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Iestyn Stead receives his Industrial Fellowship

A University of Birmingham engineer is one of the UK’s most promising young doctoral engineers and scientists who have been awarded prestigious Industrial Fellowships.

The Royal Commission for the Exhibition of 1851 awarded an Industrial Fellowship to Iestyn Stead, for his work on the reduction of energy losses in zero emissions Dearman engine technology.

The Commission is supporting both engineers and scientists to help bring their technologies to commercialisation and make an impact on businesses and society.

Iestyn’s award supports his research into improving Dearman Engines, a type of zero-emissions engine that uses liquid nitrogen.

On receiving his award, Iestyn said: “It is an amazing accolade to be supported by the Royal Commission for the Exhibition of 1851, not only as an accreditation of my research but also for the opportunities the commission’s support will enable as my research develops.

“This support will bring the outputs of the project closer to an industrial solution, accelerating the development of the Dearman Engine. The list of 2017 Industrial Fellows is very long and impressive and it is a huge honour to have my name listed among them."

Originally set up by Prince Albert following the Great Exhibition of 1851, the Industrial Fellowships recognise the best research that could advance British industry and award them funds to bring them to market.

Dr Karl Dearn, from the University of Birmingham’s Department of Mechanical Engineering said: “Iesytn’s research, supported by the 1851 Industrial fellowship, builds on research council and industry funded work, that, if successful, will be perfect for Dearman to exploit.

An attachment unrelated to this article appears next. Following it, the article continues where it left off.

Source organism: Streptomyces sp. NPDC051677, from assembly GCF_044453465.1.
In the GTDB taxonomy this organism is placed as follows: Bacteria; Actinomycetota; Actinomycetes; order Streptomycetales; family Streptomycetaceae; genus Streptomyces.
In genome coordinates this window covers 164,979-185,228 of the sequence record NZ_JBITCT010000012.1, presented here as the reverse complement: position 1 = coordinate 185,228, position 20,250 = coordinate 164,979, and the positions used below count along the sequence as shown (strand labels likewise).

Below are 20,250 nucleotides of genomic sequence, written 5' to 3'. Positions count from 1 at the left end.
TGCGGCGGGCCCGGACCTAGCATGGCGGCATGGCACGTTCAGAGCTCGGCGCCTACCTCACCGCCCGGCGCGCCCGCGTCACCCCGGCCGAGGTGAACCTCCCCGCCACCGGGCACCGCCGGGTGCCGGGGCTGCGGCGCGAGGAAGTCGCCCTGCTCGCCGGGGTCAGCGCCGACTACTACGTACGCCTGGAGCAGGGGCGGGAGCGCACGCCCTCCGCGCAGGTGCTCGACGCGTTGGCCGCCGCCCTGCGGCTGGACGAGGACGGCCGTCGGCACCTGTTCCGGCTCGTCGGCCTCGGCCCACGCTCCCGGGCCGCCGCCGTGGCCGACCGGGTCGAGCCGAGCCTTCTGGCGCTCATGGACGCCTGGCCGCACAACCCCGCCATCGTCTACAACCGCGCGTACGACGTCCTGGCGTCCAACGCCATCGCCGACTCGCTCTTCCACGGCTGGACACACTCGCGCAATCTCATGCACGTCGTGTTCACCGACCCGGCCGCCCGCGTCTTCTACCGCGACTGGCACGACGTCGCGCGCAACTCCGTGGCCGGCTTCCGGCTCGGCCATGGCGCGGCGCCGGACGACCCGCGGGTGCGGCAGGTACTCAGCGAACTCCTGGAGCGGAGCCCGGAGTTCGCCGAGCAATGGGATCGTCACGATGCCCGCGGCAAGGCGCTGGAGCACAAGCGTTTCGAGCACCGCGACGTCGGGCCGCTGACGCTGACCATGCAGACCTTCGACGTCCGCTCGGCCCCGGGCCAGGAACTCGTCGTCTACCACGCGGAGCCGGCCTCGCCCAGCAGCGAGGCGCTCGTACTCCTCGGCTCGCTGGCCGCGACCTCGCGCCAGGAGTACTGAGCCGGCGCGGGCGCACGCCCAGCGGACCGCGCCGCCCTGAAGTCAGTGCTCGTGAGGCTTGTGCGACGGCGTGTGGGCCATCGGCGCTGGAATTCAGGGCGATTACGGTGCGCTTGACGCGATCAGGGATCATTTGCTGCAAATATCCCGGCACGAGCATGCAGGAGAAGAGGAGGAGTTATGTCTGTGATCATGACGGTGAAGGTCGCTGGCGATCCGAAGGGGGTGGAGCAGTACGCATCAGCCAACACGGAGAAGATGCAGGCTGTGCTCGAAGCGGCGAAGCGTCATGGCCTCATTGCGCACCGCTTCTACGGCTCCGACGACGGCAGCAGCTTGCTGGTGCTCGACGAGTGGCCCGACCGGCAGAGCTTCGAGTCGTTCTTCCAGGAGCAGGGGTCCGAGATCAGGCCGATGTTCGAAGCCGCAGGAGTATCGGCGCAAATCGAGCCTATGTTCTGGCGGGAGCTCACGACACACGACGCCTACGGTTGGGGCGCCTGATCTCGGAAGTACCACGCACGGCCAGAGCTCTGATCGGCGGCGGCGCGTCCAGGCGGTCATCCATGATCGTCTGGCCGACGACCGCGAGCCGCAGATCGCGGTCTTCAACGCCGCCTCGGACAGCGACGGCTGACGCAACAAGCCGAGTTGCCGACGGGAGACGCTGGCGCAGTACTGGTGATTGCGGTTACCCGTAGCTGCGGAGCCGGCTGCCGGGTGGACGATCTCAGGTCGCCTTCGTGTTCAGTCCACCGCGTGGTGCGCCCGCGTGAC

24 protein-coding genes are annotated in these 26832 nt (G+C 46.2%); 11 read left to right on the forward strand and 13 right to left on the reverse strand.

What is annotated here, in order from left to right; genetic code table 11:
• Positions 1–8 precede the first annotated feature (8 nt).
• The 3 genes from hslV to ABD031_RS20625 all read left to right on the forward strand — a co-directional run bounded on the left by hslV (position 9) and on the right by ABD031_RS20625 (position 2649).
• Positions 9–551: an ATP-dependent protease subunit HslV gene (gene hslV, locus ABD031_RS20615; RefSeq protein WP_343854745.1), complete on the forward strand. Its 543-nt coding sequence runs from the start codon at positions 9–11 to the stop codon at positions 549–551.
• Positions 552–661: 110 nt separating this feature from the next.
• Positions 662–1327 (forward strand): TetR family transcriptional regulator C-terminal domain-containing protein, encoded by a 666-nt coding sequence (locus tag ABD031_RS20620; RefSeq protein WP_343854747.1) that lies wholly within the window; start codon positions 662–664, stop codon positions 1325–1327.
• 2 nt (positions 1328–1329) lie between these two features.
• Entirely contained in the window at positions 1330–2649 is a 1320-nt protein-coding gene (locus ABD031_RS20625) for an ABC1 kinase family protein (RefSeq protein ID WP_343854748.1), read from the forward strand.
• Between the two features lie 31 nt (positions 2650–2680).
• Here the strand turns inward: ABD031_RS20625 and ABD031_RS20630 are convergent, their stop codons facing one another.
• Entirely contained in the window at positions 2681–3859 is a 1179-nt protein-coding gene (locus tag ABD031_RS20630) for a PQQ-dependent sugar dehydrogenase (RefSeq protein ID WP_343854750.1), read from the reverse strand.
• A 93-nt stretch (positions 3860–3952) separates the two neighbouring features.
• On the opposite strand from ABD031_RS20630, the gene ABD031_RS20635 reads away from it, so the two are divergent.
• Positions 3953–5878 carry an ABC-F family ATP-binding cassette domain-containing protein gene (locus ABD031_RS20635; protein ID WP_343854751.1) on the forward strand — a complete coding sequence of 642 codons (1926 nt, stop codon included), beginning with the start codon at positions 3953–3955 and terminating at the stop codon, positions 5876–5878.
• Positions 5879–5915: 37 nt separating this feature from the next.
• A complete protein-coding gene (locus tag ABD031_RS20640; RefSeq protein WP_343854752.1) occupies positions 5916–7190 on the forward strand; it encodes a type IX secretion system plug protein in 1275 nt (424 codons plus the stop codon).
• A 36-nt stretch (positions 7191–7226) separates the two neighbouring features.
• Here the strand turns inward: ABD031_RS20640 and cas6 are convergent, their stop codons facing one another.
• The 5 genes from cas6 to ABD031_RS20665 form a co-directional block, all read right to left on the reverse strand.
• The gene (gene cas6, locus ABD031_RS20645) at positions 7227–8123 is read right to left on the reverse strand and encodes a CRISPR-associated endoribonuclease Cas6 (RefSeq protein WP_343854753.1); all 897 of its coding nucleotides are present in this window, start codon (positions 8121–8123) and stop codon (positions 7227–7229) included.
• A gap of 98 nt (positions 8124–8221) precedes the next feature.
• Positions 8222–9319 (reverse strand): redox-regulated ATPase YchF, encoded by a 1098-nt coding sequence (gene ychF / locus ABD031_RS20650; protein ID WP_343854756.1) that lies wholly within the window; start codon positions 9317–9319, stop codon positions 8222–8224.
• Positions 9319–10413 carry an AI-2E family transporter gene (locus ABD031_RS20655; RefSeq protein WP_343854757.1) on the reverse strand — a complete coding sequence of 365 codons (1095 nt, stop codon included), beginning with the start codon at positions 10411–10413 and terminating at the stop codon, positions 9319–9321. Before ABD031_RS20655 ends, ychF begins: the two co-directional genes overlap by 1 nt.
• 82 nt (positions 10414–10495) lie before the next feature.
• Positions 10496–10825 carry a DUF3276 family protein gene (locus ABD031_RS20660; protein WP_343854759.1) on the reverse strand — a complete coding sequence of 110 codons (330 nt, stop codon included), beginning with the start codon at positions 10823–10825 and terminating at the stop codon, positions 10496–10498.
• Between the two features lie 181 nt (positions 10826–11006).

“He is the ideal candidate to progress this to the next stage in this very exciting time for the development of clean cold technologies.  This is a very prestigious Fellowship and Iestyn is a very worthy recipient - he an excellent engineer and a very collegiate member of our research group.”

Other technologies supported through the Fellowship awards include a new way to purify the immune system’s T-cells and genetically modify them to potentially identify and kill cancer cells, and a project to improve the yield of stem blood cells from umbilical cord blood to improve the treatment of blood based cancers.

Bernard Taylor, Chairman of the Royal Commission for the Exhibition of 1851, said: “Ensuring Britain’s young scientists and engineers are supported is crucial to ensuring that the UK is at the forefront of innovation in the years to come. Our Industrial Fellowships are designed to fund and commercialise the most promising technologies that could shape our society in the future.

“This year, we have awarded more Fellowships than ever before, and the breadth of technologies we are supporting, from artificial intelligence, to clean power and potential cures for most deadly diseases demonstrates that the talent in the UK is only growing.”

The Industrial Fellowships provide graduates with the means to develop innovative technology with commercial potential, ideally leading to a patent, while completing a PhD or EngD. Each Fellow receives up to £80,000 worth of funding over three years for their work, which they will carry out in collaboration with an academic institution and a business partner.

The programme plays a crucial role in facilitating collaboration between universities and industry, offering much sought after funding for research and development for new intellectual property. It also enables promising scientists and engineers to conduct research whilst gaining valuable industry experience.

  • The University of Birmingham is ranked amongst the world’s top 100 institutions, its work brings people from across the world to Birmingham, including researchers and teachers and more than 5,000 international students from over 150 countries. Founded in 1900, the University of Birmingham was England’s first civic university, where students from all religions and backgrounds were accepted on an equal basis.
  • The Royal Commission for the Exhibition of 1851 offers major awards to scientists and engineers for research, development and design. First established to stage the Great Exhibition in 1851, the Royal Commission's extraordinary history is founded on an inspired vision of the importance of education to economic success. It has previously funded luminaries such as Nobel laureates Professor Peter Higgs, Sir James Chadwick and Paul Dirac. More information about Fellowships can be found here.